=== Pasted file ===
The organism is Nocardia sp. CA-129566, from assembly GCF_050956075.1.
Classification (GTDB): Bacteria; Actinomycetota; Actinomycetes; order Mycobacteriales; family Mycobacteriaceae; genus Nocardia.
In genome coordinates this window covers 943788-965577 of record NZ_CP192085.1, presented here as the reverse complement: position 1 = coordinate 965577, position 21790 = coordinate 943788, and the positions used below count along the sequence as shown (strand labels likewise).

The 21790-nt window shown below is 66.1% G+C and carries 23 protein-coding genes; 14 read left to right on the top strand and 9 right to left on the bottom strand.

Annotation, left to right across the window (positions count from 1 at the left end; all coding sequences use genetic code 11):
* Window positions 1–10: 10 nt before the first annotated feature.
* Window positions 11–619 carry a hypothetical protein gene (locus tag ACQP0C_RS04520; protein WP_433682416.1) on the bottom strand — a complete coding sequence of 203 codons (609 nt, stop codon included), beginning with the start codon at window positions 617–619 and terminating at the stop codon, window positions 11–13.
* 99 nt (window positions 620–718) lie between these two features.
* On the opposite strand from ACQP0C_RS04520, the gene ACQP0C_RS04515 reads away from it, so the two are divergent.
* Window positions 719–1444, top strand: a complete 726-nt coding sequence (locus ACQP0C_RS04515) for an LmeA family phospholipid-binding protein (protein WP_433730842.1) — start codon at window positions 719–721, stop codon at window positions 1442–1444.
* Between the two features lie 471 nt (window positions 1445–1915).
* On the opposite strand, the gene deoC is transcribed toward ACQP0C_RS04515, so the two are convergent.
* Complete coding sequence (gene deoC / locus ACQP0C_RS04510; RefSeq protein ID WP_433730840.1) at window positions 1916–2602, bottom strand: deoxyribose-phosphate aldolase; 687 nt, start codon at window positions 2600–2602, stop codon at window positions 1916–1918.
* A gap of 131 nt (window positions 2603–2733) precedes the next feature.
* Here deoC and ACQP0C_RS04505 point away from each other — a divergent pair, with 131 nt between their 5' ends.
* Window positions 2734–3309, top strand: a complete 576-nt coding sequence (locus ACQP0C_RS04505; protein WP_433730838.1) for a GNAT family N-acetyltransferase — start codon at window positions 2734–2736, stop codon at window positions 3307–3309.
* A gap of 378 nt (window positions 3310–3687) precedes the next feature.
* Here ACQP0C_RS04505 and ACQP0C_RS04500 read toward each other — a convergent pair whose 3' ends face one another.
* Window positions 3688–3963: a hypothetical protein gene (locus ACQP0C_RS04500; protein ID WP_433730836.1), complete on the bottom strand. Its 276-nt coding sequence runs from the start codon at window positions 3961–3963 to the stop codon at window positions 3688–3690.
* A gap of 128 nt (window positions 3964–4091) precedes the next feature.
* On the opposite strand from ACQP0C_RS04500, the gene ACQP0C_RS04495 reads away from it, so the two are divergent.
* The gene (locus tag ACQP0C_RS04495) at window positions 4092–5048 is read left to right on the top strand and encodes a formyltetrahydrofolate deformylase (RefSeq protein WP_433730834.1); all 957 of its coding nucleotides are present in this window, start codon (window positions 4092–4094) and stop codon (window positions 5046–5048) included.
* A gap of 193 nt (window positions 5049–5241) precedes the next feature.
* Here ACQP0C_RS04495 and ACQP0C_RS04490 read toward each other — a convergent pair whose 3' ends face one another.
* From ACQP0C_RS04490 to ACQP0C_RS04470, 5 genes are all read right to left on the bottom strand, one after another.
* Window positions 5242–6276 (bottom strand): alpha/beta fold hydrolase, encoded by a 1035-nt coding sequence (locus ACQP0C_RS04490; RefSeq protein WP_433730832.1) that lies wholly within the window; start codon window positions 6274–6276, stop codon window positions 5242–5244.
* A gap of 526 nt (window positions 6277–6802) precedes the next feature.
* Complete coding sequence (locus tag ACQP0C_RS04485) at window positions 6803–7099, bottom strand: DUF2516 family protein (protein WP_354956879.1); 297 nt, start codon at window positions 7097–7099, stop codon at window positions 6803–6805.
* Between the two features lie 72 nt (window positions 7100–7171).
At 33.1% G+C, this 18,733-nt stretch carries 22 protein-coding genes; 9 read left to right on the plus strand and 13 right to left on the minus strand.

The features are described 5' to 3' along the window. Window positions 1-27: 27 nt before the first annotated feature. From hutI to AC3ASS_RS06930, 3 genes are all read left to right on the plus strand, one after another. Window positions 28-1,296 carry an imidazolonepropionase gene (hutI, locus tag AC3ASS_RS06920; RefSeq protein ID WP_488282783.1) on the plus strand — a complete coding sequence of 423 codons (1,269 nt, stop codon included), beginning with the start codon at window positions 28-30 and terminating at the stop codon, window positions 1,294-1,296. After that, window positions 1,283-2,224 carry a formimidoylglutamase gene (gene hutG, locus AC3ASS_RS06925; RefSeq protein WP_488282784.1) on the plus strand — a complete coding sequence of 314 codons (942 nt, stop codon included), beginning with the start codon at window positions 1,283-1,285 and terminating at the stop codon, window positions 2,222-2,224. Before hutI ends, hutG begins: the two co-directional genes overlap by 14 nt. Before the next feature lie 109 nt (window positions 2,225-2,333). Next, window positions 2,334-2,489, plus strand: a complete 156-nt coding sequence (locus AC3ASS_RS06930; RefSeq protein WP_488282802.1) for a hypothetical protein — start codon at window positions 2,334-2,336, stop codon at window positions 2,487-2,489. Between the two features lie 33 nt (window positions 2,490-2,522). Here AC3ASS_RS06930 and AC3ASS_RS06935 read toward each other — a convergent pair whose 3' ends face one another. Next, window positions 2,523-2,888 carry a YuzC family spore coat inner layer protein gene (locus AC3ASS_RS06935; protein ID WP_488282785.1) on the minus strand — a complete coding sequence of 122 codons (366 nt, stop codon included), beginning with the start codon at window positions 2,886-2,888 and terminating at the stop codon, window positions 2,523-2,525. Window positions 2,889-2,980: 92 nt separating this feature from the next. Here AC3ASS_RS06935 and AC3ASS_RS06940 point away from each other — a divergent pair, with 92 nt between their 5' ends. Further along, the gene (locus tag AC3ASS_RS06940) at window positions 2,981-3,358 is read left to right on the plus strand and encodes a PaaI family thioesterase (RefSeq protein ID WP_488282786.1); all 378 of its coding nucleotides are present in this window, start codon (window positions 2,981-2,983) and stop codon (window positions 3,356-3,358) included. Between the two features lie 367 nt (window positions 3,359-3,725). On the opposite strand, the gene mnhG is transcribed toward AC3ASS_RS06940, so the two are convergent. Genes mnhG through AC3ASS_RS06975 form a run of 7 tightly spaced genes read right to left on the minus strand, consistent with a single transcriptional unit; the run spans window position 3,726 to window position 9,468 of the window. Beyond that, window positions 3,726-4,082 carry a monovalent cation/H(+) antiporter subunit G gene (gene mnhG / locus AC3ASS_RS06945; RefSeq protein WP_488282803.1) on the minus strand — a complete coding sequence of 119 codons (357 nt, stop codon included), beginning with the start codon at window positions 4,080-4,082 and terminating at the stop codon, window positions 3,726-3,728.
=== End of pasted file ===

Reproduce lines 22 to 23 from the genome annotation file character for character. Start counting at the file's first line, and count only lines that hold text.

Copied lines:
* The gene (locus tag ACQP0C_RS04495) at window positions 4092–5048 is read left to right on the top strand and encodes a formyltetrahydrofolate deformylase (RefSeq protein WP_433730834.1); all 957 of its coding nucleotides are present in this window, start codon (window positions 4092–4094) and stop codon (window positions 5046–5048) included.
* A gap of 193 nt (window positions 5049–5241) precedes the next feature.